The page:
In March of 2011, cattle were abandoned in the evacuated zone around the Fukushima Daiichi nuclear power plant after the earthquake and tsunami released the plant’s radioactive materials.
A research team led by Tohoku University engineer Tomokazu Fukuda examined 79 cattle and found traces of radioactive cesium, silver and tellurium.
The cattle’s fetuses and calves conceived after the disaster had radioactive materials concentrations up to 150% higher than the mature cattle’s readings. The team found that radioactivity was most heavily concentrated in the muscles (aka meat) of the cattle.
The level of radioactivity differed according to what the cattle had been fed. A group of cows kept in a pen and fed uncontaminated grass were less radioactive than those allowed to freely graze in the 20-kilometer area around the plant.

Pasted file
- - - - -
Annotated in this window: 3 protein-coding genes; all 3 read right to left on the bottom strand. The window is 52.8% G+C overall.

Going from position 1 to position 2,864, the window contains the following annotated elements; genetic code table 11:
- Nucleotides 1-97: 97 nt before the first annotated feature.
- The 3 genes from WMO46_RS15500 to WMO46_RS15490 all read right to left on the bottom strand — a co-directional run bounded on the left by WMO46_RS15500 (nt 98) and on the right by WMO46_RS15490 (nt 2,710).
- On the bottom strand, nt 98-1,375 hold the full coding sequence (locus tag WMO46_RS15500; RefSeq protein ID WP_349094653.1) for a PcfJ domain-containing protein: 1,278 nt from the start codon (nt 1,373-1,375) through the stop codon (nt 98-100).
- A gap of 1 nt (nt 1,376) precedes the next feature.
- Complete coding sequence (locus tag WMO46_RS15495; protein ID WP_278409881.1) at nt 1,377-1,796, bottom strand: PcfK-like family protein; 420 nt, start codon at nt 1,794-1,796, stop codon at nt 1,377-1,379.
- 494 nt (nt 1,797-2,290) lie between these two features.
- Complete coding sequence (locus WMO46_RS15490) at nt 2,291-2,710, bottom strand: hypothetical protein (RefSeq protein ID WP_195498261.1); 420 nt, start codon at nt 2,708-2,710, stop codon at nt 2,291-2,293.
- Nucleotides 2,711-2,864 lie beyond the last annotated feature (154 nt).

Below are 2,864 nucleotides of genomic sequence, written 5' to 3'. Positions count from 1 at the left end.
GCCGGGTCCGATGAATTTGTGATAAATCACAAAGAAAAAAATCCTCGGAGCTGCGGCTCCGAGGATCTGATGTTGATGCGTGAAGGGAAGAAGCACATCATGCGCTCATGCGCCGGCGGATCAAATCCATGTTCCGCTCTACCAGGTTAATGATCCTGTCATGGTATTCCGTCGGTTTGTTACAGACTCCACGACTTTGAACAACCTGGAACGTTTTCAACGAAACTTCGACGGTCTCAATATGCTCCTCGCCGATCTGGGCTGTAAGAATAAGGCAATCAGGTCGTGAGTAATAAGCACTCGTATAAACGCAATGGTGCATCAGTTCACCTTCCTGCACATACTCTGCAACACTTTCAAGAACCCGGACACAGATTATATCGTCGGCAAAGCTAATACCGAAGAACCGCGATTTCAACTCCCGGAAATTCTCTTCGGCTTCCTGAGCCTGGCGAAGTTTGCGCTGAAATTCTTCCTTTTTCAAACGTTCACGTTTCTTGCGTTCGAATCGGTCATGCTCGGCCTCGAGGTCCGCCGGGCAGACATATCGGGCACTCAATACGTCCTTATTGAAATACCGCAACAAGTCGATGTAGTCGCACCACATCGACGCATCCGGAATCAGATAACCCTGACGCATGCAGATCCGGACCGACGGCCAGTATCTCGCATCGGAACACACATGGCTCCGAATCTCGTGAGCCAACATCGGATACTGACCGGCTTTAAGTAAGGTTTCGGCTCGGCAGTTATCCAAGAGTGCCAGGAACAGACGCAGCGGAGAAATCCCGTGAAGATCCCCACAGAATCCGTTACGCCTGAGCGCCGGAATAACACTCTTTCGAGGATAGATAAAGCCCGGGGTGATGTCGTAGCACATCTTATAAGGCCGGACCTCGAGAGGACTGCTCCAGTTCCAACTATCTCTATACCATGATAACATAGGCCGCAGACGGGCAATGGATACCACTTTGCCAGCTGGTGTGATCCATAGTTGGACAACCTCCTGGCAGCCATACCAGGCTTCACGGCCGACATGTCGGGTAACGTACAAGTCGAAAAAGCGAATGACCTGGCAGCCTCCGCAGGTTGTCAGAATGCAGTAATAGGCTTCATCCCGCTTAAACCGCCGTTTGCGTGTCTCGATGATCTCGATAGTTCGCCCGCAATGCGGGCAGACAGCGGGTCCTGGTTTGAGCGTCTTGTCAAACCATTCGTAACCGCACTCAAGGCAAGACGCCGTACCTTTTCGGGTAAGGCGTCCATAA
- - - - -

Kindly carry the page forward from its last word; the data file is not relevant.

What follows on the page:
During some of the first tests of the atomic bomb at the Trinity site in New Mexico, cattle were accidentally exposed to radioactive fallout. Scientists studied the cows to establish their ability to stand up to radiation.
A sad footnote to the radioactive cattle—a couple weeks ago, a fish caught near the Fukushima plant had over 2,500 times Japan’s legal limit for radiation in seafood.
Source: Discovery, January 30, 2013 Drovers CattleNetwork, January 2013 Study published in PLOS ONE, January 2013